Coyne was referring to the absolute eye-gasm visuals of lasers, gigantic stage props, mind-bending lights and, of course, confetti. Tons and tons of confetti. This has become a staple of Flaming Lips shows and, wow, does it make things more exciting.
Fair Park Music Hall wasn’t an obvious choice for this spectacle but it turned out to be the perfect spot for the show. The comfortable seats and overall theater atmosphere fed into the feeling that this was a performance as opposed to a gig.
This tour celebrates the 20-year anniversary of the release of Grammy-winning album Yoshimi Battles the Pink Robots. The album is a diverse masterpiece of genres and subject matter, and it explored more keyboard and electronic sounds than the band’s previous releases. Some have called it a conceptual album, but Coyne has pushed back on that assertion. Perhaps this explains why the album was played in its entirety, but not in order, or maybe Coyne just wanted to shake things up and keep them interesting.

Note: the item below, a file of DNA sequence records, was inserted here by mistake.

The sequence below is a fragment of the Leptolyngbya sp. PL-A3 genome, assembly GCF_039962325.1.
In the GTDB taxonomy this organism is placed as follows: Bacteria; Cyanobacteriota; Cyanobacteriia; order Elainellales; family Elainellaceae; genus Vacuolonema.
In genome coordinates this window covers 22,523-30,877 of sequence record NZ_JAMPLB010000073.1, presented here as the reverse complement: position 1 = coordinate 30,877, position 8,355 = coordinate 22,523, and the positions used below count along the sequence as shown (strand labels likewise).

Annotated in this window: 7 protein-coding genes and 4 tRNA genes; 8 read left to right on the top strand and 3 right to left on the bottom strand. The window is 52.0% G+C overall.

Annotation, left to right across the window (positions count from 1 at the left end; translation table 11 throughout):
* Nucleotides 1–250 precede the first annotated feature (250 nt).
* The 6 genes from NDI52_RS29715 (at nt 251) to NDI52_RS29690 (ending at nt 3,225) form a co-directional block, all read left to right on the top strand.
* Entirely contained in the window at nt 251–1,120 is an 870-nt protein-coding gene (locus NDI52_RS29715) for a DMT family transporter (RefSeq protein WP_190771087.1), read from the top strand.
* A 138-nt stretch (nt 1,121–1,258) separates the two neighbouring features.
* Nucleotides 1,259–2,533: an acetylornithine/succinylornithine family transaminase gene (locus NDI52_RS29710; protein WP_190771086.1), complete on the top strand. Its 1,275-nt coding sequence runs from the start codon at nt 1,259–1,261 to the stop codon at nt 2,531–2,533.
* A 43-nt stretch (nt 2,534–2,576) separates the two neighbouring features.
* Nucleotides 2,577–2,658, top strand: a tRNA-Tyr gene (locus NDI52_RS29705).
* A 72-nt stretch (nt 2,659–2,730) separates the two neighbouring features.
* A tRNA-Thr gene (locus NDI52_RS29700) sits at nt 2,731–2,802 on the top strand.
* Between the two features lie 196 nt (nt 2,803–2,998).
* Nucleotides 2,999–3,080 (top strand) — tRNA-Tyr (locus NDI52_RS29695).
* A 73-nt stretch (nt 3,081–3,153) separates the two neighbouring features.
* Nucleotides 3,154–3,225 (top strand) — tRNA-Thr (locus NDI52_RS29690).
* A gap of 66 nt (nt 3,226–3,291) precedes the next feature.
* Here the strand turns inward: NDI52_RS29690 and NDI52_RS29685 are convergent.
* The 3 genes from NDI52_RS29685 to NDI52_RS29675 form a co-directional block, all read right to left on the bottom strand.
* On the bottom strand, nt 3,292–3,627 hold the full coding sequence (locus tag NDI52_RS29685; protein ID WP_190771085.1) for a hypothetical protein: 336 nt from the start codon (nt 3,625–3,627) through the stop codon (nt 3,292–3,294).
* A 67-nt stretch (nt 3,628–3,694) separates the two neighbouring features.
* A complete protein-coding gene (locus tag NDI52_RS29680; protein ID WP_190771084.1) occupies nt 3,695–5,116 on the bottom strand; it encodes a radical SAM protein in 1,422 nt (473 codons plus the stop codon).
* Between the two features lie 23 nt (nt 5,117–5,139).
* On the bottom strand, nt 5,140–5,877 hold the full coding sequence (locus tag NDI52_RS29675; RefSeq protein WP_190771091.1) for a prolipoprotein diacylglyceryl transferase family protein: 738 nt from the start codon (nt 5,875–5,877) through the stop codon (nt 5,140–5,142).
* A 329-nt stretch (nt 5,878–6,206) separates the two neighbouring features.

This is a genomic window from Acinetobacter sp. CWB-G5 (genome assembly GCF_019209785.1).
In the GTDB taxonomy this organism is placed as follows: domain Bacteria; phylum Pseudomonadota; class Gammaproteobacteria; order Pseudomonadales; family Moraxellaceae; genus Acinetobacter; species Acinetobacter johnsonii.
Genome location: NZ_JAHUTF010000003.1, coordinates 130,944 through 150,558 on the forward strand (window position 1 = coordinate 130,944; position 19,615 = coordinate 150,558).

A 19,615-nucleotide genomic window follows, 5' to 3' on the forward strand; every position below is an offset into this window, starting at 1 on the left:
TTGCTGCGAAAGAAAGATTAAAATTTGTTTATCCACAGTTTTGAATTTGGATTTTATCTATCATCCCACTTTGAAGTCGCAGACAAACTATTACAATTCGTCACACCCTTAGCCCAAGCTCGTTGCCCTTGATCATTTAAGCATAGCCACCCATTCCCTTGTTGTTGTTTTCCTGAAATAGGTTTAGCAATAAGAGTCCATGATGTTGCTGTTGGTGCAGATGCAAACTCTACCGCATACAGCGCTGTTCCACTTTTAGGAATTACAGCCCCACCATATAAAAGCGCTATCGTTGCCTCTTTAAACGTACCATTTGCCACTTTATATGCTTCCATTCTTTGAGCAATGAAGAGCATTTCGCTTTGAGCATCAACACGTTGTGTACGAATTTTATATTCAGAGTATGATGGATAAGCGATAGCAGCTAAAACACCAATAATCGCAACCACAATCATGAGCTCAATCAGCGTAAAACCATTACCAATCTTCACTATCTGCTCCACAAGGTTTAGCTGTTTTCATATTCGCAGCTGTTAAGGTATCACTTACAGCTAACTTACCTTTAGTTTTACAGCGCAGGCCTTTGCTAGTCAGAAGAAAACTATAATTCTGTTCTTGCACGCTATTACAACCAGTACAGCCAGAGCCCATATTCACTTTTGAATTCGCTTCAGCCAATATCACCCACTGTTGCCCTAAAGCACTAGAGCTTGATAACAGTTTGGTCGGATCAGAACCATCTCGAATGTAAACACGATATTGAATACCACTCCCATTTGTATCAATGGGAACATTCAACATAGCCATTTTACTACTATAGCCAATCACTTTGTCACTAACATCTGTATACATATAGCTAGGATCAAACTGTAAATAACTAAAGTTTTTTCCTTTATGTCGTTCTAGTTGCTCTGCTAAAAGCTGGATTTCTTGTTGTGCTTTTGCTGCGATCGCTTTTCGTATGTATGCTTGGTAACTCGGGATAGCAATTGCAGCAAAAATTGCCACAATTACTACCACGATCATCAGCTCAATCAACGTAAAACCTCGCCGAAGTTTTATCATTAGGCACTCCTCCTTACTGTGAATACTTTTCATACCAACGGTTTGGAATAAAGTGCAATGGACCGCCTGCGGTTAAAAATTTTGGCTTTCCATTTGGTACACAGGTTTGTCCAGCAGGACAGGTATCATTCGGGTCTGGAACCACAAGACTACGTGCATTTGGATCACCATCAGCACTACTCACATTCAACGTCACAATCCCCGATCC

The second set consisted of favorites from the Lips’ other albums including “Flowers of Neptune” from the band’s latest release, American Head, as well as a number of songs from The Soft Bulletin. The only cover of the night was the band’s unique take on Madonna’s “Borderline.”
“Keep it up! Come on! Come on! Come on!” Coyne shouted on Thursday, “The screaming’s gonna give me more energy!” The fans were delighted to follow Coyne’s lead. If the audience really was the key to Coyne’s high-energy performance then they deserve a giant fist bump for providing the fuel that kept the band going. (Most people knew exactly what was going on when it came to the crazy and intense visuals.)
Coyne’s presence was powerful and enthusiastic. He told the crowd about the time the band was trying to get its first gigs outside of Oklahoma City in 1984; Dallas was one of the few cities that would welcome the band because of the avant-garde nature of their shows. (Wayne asked if anyone remembered the Theater Gallery, which was met by screams from the older crowd.) It was obvious Dallas holds a special place for the Lips, and it felt as though that gave them something “extra” on this already extra show. Between the intense visuals and the lush, psychedelic sounds, The Flaming Lips are still one of the best live bands out there.